seizure. My husband has epilepsy so I'm familiar with that scenario. Her BP was low after the episode. She

has a huge lump on her head above her ear as she hit a desk and the

floor.

They took her to the hospital and did x-rays, EKG, blood work and

everything came back fine. They didn't do an EEG, which I thought they would. I just got off the phone with her awhile

ago and she said she doesn't think the girl who gave her the

injection aspirated on her. Could this have caused this to happen? The Emergency room told her it was "caused by the injection" but

didn't elaborate. They just put syncope on her discharge papers.

I told her I'd neb on the internet and see if I could dig anything

up. She was perfectly fine when she received the injection...even

telling the girl who gave her the injection that she didn't even

feel it...within a minute after that, she said she felt dizzy and

needed to sit down...then she hit the floor.

I'd sure appreciate any responses.

Lorraine

It is doubtful that she had her first seizure at the same time as her 4th or 5th injection of the day. People may feel that they're ready for another injection, and they may appear to be, but then CN X kicks in and you're picking them up off the floor!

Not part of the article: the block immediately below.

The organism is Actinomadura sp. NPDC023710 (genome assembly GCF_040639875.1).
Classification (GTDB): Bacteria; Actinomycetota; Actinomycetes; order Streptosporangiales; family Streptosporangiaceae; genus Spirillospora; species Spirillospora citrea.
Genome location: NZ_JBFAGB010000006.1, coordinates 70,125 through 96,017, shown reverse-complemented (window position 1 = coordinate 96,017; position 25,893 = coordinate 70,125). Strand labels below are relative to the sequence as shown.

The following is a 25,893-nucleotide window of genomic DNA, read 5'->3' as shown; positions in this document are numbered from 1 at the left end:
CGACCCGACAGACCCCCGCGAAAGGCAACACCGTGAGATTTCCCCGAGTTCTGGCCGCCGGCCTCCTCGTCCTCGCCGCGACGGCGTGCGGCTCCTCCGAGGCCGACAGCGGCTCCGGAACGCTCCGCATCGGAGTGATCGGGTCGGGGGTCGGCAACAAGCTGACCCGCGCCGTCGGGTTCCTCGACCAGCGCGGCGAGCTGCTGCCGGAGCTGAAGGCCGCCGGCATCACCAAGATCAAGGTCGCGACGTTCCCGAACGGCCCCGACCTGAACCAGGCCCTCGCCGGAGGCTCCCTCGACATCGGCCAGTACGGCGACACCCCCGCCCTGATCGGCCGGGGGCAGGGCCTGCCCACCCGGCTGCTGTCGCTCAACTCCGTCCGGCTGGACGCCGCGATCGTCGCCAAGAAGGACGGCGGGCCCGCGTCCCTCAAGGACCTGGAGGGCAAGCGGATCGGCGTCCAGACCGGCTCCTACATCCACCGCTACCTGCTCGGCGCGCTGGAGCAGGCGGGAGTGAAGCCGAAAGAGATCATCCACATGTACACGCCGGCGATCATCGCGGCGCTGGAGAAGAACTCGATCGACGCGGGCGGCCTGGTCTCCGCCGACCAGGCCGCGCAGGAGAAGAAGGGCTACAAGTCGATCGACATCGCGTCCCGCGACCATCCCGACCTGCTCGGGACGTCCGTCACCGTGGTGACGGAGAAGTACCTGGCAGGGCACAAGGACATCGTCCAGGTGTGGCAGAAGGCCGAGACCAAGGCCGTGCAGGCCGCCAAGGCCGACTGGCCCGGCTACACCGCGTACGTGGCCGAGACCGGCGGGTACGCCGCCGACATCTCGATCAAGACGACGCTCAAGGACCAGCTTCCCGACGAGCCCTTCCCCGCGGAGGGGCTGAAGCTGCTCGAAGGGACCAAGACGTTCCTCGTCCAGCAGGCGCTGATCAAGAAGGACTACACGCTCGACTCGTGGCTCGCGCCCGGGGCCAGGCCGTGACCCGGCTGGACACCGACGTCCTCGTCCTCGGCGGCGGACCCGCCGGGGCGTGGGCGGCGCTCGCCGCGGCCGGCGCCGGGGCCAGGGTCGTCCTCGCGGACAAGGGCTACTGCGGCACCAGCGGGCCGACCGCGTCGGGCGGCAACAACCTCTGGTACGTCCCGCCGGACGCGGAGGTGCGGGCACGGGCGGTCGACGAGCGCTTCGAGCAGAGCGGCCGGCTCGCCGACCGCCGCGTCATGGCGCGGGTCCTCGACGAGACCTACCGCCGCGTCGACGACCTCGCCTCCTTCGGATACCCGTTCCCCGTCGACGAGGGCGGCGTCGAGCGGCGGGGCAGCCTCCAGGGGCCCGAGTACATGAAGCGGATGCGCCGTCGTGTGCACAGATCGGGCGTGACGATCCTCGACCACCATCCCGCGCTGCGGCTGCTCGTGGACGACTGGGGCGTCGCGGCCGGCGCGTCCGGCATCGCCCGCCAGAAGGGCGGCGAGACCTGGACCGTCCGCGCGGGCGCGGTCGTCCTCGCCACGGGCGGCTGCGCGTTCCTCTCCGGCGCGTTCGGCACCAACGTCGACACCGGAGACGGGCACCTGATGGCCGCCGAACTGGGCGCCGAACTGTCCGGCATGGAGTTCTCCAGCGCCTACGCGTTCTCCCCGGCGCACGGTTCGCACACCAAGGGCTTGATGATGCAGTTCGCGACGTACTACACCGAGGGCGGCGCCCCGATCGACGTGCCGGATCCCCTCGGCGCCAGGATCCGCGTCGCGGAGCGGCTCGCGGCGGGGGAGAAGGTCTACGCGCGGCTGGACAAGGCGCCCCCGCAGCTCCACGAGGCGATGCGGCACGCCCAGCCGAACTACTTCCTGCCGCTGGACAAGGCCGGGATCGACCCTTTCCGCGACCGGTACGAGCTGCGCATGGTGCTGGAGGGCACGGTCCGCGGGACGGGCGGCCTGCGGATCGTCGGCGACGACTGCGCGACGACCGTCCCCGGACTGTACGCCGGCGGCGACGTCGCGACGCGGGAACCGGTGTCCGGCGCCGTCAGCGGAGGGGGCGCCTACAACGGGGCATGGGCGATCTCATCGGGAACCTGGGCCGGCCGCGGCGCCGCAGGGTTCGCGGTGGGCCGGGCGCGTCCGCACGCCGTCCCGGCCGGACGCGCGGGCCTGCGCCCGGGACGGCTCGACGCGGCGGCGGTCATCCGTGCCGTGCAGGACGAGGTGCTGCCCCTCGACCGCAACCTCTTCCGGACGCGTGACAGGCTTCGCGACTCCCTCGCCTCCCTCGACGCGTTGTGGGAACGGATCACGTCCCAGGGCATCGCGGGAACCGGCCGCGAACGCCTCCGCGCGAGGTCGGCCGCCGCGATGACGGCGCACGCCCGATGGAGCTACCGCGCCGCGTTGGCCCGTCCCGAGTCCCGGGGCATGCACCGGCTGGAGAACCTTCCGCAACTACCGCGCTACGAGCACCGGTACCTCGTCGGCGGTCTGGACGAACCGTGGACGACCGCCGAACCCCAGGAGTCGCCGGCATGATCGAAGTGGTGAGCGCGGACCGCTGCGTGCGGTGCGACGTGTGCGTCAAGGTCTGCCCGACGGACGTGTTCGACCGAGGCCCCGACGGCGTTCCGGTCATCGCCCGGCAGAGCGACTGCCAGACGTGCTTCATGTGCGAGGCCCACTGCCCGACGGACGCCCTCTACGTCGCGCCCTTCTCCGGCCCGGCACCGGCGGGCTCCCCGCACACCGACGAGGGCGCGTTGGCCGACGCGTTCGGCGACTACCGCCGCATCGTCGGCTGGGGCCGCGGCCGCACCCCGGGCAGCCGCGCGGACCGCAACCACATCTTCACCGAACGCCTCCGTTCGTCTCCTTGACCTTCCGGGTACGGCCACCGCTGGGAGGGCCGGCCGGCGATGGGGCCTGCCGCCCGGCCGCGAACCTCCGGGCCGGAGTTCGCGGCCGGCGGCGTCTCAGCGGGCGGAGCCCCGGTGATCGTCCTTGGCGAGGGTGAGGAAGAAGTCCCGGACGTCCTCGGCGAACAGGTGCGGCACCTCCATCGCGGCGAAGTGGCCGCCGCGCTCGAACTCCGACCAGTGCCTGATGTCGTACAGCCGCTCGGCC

As for the EEG - don't expect them ordered in the ER. They're not an emergent test, but something that can be ordered by the PCP.

What does concern me more is how did your classmate wind up falling over? Was she not seated when she was on the receiving end? That's what you really need to look at!

chip193

Specializes in ER.

I would be looking more carefully at her BP and EKG! Could have been coinsidence, could have been a stressful day? Coffee? Got up to fast after the injection? Of course we can also ask...Pregnant? Any new medications? Ever fainted before? Crowded room? Too hot in that room? What was your CBG? Did you eat that day? Did they even take a BMP or Chem 7??? How are your electrolytes because out of whack can mean down on the floor!? Dehydrated? Any history of heart probelms? Migraines? HTN? Hyper or hypo thyroid in your history? Asthma or respiratory probelms?................................